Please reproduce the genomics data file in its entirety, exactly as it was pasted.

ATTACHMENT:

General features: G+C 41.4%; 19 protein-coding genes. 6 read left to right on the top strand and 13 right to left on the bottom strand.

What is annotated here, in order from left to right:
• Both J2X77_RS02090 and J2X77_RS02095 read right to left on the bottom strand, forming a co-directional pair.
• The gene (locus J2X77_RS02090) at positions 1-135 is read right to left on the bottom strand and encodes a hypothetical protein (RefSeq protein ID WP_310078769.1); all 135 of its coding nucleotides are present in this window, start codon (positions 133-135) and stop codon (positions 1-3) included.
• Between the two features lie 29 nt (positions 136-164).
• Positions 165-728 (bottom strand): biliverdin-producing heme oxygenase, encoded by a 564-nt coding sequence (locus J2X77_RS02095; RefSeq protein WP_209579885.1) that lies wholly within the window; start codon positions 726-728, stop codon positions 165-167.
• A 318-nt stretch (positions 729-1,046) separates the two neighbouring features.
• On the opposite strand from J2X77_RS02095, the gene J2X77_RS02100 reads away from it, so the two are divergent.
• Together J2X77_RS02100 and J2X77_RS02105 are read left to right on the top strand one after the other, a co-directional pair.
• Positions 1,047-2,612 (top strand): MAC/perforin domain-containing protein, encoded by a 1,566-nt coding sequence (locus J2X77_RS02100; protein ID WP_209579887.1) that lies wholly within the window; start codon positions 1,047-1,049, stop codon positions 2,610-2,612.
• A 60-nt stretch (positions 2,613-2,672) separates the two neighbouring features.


General features: G+C 41.4%; 19 protein-coding genes. 6 read left to right on the top strand and 13 right to left on the bottom strand.

What is annotated here, in order from left to right:
• Both J2X77_RS02090 and J2X77_RS02095 read right to left on the bottom strand, forming a co-directional pair.
• The gene (locus J2X77_RS02090) at positions 1-135 is read right to left on the bottom strand and encodes a hypothetical protein (RefSeq protein ID WP_310078769.1); all 135 of its coding nucleotides are present in this window, start codon (positions 133-135) and stop codon (positions 1-3) included.
• Between the two features lie 29 nt (positions 136-164).
• Positions 165-728 (bottom strand): biliverdin-producing heme oxygenase, encoded by a 564-nt coding sequence (locus J2X77_RS02095; RefSeq protein WP_209579885.1) that lies wholly within the window; start codon positions 726-728, stop codon positions 165-167.
• A 318-nt stretch (positions 729-1,046) separates the two neighbouring features.
• On the opposite strand from J2X77_RS02095, the gene J2X77_RS02100 reads away from it, so the two are divergent.
• Together J2X77_RS02100 and J2X77_RS02105 are read left to right on the top strand one after the other, a co-directional pair.
• Positions 1,047-2,612 (top strand): MAC/perforin domain-containing protein, encoded by a 1,566-nt coding sequence (locus J2X77_RS02100; protein ID WP_209579887.1) that lies wholly within the window; start codon positions 1,047-1,049, stop codon positions 2,610-2,612.
• A 60-nt stretch (positions 2,613-2,672) separates the two neighbouring features.